Short Answer… More Options –
We have over 50,000 thoughts per day. Which ones should we pay attention to and which ones should we view as background noise? Which ones do we act upon and which ones do we ignore or laugh about? How do we determine whether our responses to our thoughts are helping us in the long run? The answers to those types of questions reveal some of our metabeliefs – our thoughts about our thoughts. Metacognitive therapy (MCT) focuses on identifying and changing specific cognitive patterns that are maintaining unwanted symptoms.
MCT is a type of cognitive behavioral therapy which researchers have found to be effective for treating OCD. Although there is less evidence supporting its efficacy than there is for ERP, it appears to be roughly equal in its impact. I’m not interested in debating the merits of one approach over another; I am simply glad to have more evidence based options to help my clients. And not only is it supported by rigorous research, I’ve personally witnessed positive impacts of MCT for some of my clients with OCD over the years. Below are a couple examples of unique contributions of MCT.
MCT provides an interesting conceptualization of OCD, especially in regards to the role of obsessions. As it turns out, roughly 67% of people report experiencing obsessions – thoughts, images, or impulses that are intrusive, repetitive, and themed. Obsessive thinking is fairly common. However, only about 2% of people have OCD. Why is that? The MCT model suggests that people with OCD have different metabeliefs, which play a role in how they react to the obsessions. MCT researchers also propose that those with OCD experience more intense emotional responses to obsessions, which leads to strengthening metabeliefs surrounding obsessions. In other words, the strong feelings of fear, disgust, etc can be a signal to pay more attention to the obsessive thought or believe it is true. For example, a person may implicitly think, “My fear about the obsession means that I need to do something to neutralize it.” Or, “Thinking about committing a sin, means I did it.” So, one of the goals in MCT is learn to recognize the role of these mental processes using a strategy referred to as Detached Mindfulness, and gradually come to accept that obsessive thoughts are a simply part of human existence. Even before I knew anything about MCT, I was aware that those clients who developed a different mental relationship with their obsessions got better (or was it vice versa?). MCT makes that process more explicit.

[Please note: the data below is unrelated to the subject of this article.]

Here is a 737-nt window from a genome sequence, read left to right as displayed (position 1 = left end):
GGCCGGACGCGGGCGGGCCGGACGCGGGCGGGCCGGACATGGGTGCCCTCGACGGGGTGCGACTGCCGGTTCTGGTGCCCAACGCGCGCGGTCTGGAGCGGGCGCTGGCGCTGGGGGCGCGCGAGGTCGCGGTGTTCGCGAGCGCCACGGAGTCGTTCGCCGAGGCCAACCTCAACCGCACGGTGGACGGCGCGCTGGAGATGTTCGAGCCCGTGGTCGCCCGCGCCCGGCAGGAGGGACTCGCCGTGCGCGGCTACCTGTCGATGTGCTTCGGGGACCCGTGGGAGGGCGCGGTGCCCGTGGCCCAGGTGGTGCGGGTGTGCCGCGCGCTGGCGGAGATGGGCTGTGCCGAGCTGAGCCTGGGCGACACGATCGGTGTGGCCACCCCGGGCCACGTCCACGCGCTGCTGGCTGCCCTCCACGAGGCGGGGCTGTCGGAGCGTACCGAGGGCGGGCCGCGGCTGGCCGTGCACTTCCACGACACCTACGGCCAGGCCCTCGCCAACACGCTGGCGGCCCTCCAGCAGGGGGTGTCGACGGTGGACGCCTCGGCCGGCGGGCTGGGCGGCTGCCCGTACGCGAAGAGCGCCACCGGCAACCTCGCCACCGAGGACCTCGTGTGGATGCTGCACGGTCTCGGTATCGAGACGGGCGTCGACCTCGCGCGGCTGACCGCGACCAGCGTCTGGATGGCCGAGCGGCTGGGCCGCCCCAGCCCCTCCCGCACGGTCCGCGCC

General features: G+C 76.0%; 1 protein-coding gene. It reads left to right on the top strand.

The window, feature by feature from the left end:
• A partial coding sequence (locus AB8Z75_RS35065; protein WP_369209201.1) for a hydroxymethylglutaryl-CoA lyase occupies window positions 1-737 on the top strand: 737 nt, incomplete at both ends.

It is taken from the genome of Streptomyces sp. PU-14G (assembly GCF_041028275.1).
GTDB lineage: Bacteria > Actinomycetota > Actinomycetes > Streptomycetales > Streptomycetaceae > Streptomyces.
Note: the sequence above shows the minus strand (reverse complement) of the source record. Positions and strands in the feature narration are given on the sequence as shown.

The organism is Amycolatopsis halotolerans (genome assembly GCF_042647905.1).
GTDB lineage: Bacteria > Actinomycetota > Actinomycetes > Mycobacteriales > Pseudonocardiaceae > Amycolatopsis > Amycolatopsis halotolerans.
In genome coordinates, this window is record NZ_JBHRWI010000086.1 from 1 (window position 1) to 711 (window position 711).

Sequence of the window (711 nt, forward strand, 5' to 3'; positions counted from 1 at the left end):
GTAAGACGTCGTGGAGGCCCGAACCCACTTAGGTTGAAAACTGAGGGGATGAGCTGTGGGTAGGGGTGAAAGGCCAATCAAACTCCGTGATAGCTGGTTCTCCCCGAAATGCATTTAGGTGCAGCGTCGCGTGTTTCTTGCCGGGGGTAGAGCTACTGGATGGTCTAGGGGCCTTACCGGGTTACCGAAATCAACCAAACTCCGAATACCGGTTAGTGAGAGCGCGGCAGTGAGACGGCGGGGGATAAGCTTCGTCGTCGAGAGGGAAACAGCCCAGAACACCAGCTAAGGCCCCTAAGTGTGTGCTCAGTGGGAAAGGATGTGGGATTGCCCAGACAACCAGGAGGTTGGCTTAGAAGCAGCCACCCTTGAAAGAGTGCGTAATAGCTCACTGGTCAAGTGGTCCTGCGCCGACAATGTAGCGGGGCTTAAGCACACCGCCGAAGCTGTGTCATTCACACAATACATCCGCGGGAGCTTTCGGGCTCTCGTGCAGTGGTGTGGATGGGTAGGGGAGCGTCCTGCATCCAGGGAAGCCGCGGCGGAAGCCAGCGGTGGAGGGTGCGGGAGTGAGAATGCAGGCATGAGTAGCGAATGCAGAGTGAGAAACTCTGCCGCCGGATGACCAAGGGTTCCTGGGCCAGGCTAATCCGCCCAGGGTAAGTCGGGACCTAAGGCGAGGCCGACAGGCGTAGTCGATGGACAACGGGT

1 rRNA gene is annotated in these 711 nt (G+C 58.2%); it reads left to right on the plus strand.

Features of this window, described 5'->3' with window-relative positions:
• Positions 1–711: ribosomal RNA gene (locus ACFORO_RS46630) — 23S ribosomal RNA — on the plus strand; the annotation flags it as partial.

MCT also offers some slightly different approaches for exposure based interventions. The technique used in MCT is referred to as Exposure and Response Commission. In addition to habituating to the situation or event, the goal is to change beliefs about the value and necessity of the rituals. I could ask a client, “What will or could happen if you do not engage in the ritual?” The answer to that question will reveal metacognitive beliefs that can be directly tested using exposure as part of a behavioral experiment. So instead of focusing on watching subjective units of distress (SUDS) come down over time as the metric, we focus instead on observing changes to the credibility of beliefs and the value or necessity of the ritual. I can specifically recall a client who was unwilling to change his hand washing rituals due to fear of contracting HIV. However, he was willing to experiment with thinking different thoughts to himself while still ritualistically washing his hands. He quickly concluded that his hand washing ritual not as valuable. His success with that process was a turning point in his therapy, and eventually led him to have more courage to make significant changes.
In my humble opinion, MCT is not a replacement for ERP, nor is it a competitor. Instead, I view MCT is a way to shift the focus more towards the mental or cognitive aspects of recovery the process. For some clients, this is more acceptable, and therefore works better.
P.S. Yes, the lines in the Muller-Lyer Illusion graphic are exactly the same size.
Jim Carter, Ph.D. Specialty Behavioral Health
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